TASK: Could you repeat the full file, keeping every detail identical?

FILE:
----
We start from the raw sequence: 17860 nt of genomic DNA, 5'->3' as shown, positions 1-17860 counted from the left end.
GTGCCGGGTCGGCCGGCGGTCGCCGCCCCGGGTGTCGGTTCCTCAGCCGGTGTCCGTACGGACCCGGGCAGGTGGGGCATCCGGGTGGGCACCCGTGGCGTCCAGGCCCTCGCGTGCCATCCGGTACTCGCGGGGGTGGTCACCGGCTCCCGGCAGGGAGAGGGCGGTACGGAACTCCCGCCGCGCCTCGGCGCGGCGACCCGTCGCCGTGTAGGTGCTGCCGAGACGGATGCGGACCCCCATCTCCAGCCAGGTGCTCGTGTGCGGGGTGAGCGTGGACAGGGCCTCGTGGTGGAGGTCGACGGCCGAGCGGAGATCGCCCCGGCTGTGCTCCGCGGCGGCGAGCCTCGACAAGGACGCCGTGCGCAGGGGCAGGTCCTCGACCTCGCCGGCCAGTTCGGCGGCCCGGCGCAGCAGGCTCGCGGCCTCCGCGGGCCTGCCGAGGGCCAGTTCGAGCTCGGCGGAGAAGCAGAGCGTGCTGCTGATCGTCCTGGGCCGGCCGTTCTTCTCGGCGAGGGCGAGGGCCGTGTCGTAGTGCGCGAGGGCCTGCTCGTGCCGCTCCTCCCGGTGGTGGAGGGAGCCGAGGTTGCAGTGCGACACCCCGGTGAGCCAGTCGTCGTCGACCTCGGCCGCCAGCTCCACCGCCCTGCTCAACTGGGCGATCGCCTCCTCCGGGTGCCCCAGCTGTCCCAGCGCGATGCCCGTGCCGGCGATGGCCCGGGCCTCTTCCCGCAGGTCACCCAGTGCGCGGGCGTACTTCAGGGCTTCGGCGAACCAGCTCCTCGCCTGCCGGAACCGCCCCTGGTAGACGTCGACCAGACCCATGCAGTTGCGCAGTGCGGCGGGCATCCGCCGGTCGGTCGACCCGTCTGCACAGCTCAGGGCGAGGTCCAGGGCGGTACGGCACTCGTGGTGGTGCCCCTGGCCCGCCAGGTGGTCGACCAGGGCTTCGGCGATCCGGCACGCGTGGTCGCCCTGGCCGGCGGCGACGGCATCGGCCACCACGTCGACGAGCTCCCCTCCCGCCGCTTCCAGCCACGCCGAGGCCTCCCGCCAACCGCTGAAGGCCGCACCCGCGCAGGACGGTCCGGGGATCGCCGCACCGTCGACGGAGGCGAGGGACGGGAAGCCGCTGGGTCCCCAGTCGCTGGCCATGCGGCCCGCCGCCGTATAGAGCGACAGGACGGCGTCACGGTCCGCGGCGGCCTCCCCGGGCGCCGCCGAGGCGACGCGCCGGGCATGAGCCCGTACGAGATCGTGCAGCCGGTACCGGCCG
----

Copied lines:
We start from the raw sequence: 17860 nt of genomic DNA, 5'->3' as shown, positions 1-17860 counted from the left end.
GTGCCGGGTCGGCCGGCGGTCGCCGCCCCGGGTGTCGGTTCCTCAGCCGGTGTCCGTACGGACCCGGGCAGGTGGGGCATCCGGGTGGGCACCCGTGGCGTCCAGGCCCTCGCGTGCCATCCGGTACTCGCGGGGGTGGTCACCGGCTCCCGGCAGGGAGAGGGCGGTACGGAACTCCCGCCGCGCCTCGGCGCGGCGACCCGTCGCCGTGTAGGTGCTGCCGAGACGGATGCGGACCCCCATCTCCAGCCAGGTGCTCGTGTGCGGGGTGAGCGTGGACAGGGCCTCGTGGTGGAGGTCGACGGCCGAGCGGAGATCGCCCCGGCTGTGCTCCGCGGCGGCGAGCCTCGACAAGGACGCCGTGCGCAGGGGCAGGTCCTCGACCTCGCCGGCCAGTTCGGCGGCCCGGCGCAGCAGGCTCGCGGCCTCCGCGGGCCTGCCGAGGGCCAGTTCGAGCTCGGCGGAGAAGCAGAGCGTGCTGCTGATCGTCCTGGGCCGGCCGTTCTTCTCGGCGAGGGCGAGGGCCGTGTCGTAGTGCGCGAGGGCCTGCTCGTGCCGCTCCTCCCGGTGGTGGAGGGAGCCGAGGTTGCAGTGCGACACCCCGGTGAGCCAGTCGTCGTCGACCTCGGCCGCCAGCTCCACCGCCCTGCTCAACTGGGCGATCGCCTCCTCCGGGTGCCCCAGCTGTCCCAGCGCGATGCCCGTGCCGGCGATGGCCCGGGCCTCTTCCCGCAGGTCACCCAGTGCGCGGGCGTACTTCAGGGCTTCGGCGAACCAGCTCCTCGCCTGCCGGAACCGCCCCTGGTAGACGTCGACCAGACCCATGCAGTTGCGCAGTGCGGCGGGCATCCGCCGGTCGGTCGACCCGTCTGCACAGCTCAGGGCGAGGTCCAGGGCGGTACGGCACTCGTGGTGGTGCCCCTGGCCCGCCAGGTGGTCGACCAGGGCTTCGGCGATCCGGCACGCGTGGTCGCCCTGGCCGGCGGCGACGGCATCGGCCACCACGTCGACGAGCTCCCCTCCCGCCGCTTCCAGCCACGCCGAGGCCTCCCGCCAACCGCTGAAGGCCGCACCCGCGCAGGACGGTCCGGGGATCGCCGCACCGTCGACGGAGGCGAGGGACGGGAAGCCGCTGGGTCCCCAGTCGCTGGCCATGCGGCCCGCCGCCGTATAGAGCGACAGGACGGCGTCACGGTCCGCGGCGGCCTCCCCGGGCGCCGCCGAGGCGACGCGCCGGGCATGAGCCCGTACGAGATCGTGCAGCCGGTACCGGCCG